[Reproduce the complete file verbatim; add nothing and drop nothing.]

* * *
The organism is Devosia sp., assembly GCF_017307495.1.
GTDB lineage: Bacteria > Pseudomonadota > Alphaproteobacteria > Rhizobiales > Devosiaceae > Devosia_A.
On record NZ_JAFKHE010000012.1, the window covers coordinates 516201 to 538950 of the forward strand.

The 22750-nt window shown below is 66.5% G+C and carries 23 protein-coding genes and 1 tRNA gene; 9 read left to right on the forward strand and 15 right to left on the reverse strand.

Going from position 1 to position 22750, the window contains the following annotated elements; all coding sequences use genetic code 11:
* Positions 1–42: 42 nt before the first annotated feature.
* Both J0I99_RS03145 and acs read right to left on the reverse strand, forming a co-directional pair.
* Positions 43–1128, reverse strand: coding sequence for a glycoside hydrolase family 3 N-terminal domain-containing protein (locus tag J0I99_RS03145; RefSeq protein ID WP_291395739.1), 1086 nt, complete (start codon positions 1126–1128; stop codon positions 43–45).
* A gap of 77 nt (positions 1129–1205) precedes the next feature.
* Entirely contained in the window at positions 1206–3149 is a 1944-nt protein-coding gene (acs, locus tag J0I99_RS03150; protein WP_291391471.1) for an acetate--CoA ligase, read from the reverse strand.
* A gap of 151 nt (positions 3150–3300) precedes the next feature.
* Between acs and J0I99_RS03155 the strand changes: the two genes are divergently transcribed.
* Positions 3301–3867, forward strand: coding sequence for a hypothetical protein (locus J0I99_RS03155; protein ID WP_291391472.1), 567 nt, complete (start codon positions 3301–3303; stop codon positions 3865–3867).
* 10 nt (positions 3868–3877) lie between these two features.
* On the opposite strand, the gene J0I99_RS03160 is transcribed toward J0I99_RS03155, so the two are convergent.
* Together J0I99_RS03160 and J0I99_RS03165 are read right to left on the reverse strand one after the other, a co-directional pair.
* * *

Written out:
The organism is Devosia sp., assembly GCF_017307495.1.
GTDB lineage: Bacteria > Pseudomonadota > Alphaproteobacteria > Rhizobiales > Devosiaceae > Devosia_A.
On record NZ_JAFKHE010000012.1, the window covers coordinates 516201 to 538950 of the forward strand.

The 22750-nt window shown below is 66.5% G+C and carries 23 protein-coding genes and 1 tRNA gene; 9 read left to right on the forward strand and 15 right to left on the reverse strand.

Going from position 1 to position 22750, the window contains the following annotated elements; all coding sequences use genetic code 11:
* Positions 1–42: 42 nt before the first annotated feature.
* Both J0I99_RS03145 and acs read right to left on the reverse strand, forming a co-directional pair.
* Positions 43–1128, reverse strand: coding sequence for a glycoside hydrolase family 3 N-terminal domain-containing protein (locus tag J0I99_RS03145; RefSeq protein ID WP_291395739.1), 1086 nt, complete (start codon positions 1126–1128; stop codon positions 43–45).
* A gap of 77 nt (positions 1129–1205) precedes the next feature.
* Entirely contained in the window at positions 1206–3149 is a 1944-nt protein-coding gene (acs, locus tag J0I99_RS03150; protein WP_291391471.1) for an acetate--CoA ligase, read from the reverse strand.
* A gap of 151 nt (positions 3150–3300) precedes the next feature.
* Between acs and J0I99_RS03155 the strand changes: the two genes are divergently transcribed.
* Positions 3301–3867, forward strand: coding sequence for a hypothetical protein (locus J0I99_RS03155; protein ID WP_291391472.1), 567 nt, complete (start codon positions 3301–3303; stop codon positions 3865–3867).
* 10 nt (positions 3868–3877) lie between these two features.
* On the opposite strand, the gene J0I99_RS03160 is transcribed toward J0I99_RS03155, so the two are convergent.
* Together J0I99_RS03160 and J0I99_RS03165 are read right to left on the reverse strand one after the other, a co-directional pair.